One morning back in August my goddog, Ortiz, and I were walking through the local park, just as we do every day. This time, however, camped out along the side of a low hill was a small group of modern-day hippies. They were talking and laughing and when I passed they called out a greeting to me which I returned.
The next morning, they were there again. Once more we exchanged greetings and this time -- me at the top of the small incline and they at the bottom -- we engaged in a little bit of chitty-chat. They were originally from New Orleans, if memory serves me, and hitchhiking around the country. They were happy in that young, carefree, (possibly/probably stoned) sort of way and their smiles were contagious. One of them introduced himself. His name was Ash. He was young enough to be my son and was unbathed, unkempt, and somewhat spacey. But he was friendly and kind and excited about life. I liked him almost instantly.
They were still there the next day. And the next. Each time we nattered across the grassy bank; and each time Ash smiled and radiated and said silly and drifty but friendly and kind things. They'd announced they were leaving that afternoon, but the following morning there they'd be. On the fifth morning, Ash spread wide his arms in the glistening dawn light and asked if he could join me for the rest of my walk. The park is divided into two parts by a bridge. We were on the wooded side. I was headed toward the river side. I told him I'd circle back and get him.
I never did.
A bit of background: I'm recovering from a head injury and some brain injury as well. It's been a slow and arduous healing journey. To the unknowing eye, I seem fine. And in many ways, I am quite healthy now. But I still face quite a few challenges. Walking Ortiz each morning is actually one of them. Simple exchanges of pleasantries are another, as so much concentration is required.
So the thought of carrying on a half hour conversation with a stranger, especially such a vivacious one, felt beyond what I could handle. He seemed like a lovely, lighthearted guy -- the perfect balance to my serious, often intense nature. The companionship probably would have done me some good. In fact, I wanted to walk with him. But I couldn't. I was afraid. Afraid I wouldn't be able to follow the flow of our chat. Afraid that the injury would take me over in some way. And afraid that I'd let him down. Without the small incline to separate us, when he met me up close and personal, I was afraid that I wouldn't be at all the sort of person he expected me to be.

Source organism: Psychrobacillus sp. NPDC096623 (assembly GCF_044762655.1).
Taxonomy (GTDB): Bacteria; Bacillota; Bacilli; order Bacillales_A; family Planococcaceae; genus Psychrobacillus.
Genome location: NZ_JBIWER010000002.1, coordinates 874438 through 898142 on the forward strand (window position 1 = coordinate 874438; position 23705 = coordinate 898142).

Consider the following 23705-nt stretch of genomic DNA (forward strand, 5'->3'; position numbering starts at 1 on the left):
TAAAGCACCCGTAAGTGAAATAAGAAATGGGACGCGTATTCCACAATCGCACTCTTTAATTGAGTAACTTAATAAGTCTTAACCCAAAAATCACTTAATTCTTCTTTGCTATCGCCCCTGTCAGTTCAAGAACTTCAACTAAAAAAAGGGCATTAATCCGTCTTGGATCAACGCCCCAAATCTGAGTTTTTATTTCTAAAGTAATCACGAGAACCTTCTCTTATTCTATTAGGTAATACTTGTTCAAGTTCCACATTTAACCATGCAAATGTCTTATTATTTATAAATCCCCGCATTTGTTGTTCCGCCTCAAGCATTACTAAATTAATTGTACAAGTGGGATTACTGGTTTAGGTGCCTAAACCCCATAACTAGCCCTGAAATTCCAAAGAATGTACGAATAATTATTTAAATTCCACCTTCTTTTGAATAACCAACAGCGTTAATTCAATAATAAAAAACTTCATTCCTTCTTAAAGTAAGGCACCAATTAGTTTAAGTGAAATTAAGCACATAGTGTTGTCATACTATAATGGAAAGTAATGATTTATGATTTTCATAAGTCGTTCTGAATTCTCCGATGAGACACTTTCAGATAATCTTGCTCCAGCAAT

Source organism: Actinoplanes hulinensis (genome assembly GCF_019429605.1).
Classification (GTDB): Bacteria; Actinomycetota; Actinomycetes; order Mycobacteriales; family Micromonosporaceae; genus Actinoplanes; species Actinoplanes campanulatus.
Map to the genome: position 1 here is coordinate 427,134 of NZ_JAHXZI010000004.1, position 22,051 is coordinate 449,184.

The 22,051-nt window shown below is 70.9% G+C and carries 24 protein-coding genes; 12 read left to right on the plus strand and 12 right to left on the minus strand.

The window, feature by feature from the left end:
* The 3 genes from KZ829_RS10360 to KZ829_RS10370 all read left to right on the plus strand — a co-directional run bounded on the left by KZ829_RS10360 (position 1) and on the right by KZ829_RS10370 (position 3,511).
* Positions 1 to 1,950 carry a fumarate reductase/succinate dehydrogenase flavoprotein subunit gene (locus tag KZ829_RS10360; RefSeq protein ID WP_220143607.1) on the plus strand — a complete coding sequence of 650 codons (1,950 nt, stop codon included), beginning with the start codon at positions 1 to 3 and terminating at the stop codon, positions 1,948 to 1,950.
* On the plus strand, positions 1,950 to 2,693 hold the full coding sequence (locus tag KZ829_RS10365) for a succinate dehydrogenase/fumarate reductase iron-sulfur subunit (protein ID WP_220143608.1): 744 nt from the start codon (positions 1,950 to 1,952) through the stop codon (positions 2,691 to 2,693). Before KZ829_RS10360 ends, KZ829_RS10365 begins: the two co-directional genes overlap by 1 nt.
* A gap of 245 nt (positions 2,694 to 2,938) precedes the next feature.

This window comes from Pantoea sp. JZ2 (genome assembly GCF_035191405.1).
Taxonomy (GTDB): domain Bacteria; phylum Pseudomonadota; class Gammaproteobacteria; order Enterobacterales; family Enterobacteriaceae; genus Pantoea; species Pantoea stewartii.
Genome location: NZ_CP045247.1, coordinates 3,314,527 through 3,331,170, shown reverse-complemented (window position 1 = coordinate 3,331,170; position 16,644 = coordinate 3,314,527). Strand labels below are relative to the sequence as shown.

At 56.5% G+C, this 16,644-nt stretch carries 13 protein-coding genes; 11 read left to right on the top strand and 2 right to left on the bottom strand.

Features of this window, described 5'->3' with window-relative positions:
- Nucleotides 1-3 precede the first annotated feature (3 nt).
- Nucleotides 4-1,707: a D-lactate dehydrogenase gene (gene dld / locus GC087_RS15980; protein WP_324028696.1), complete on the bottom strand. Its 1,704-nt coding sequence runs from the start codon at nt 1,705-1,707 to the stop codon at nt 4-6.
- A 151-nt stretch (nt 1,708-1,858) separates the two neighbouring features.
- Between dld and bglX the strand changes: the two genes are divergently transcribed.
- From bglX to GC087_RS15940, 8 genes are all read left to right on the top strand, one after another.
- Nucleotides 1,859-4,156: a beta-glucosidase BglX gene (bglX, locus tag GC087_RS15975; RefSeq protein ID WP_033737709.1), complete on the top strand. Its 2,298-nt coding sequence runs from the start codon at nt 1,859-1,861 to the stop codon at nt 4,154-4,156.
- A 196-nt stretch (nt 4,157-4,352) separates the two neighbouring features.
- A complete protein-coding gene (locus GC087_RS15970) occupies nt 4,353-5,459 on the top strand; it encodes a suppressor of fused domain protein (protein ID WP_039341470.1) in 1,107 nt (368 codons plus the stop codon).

As I walked along the river with Ortiz, I felt sad. I assumed in some small way Ash would feel rejected, when in fact it was myself I was rejecting -- my ongoing struggle to make peace with my current imperfections. I wanted to explain this to him, but, of course, that would require crossing back over the bridge.
As I mulled this over I was reminded of two things. The first was something my teacher, Gelek Rimpoche, has said on numerous occasions. All of us are seeking happiness and trying to avoid suffering. But sometimes our path toward happiness and avoidance of suffering crosses with another person's path toward happiness and avoidance of suffering and there's a disturbance. We take the other person's actions as "anti-us," but really, most of the time, it has nothing to do with us. The other person is simply trying to be happy and not suffer, and their focus isn't actually on us at all, it's on themselves. In other words: Don't take things so personally.
The other story involves a friend of mine who many, many years ago ran into the sister of her high school sweetheart. She still had a tender spot for this guy and was delighted when the sister took her number and said she'd pass it along to him. For weeks afterward, every time the phone rang her heart thumped with excitement, but it was never him. Then she slipped into an odd depression. He'd once meant the world to her; hadn't she too meant the world to him? After beating herself up in every way possible, the phone rang and it was him. Before asking her out to dinner he apologized for the delay in ringing her. "I was suffering from a debilitating skin disease," he said, "and I didn't want you to see me like that."
Yet even with these insights, I still couldn't cross the bridge.
The next morning I promised myself that if Ash was still game, I would walk with him. It doesn't matter if I lose the path of the conversation, I promised myself. It doesn't matter if I'm not funny or fascinating or the way he wants me to be. All that matters is that I allow a person into my life just as it is now -- not the future perfected life, but this flawed and sometimes scary one that's happening right this very minute. And rather than fright, I relaxed into these thoughts and even picked up the pace. But when Ortiz and I arrived, the bottom of the hill was empty.
We trudged down the slope to their spot; Ortiz sniffed the still flattened grass while I vowed to remember this moment. Firstly, because I missed out on some potentially wonderful company. And secondly, and perhaps most importantly, so that the next time someone didn't say to me what I wanted them to say or do for me what I wanted them to do and walk with me when I invited them along, I would consider that their actions might not have a thing to do with me at all, they might simply be recovering from their version of a head injury.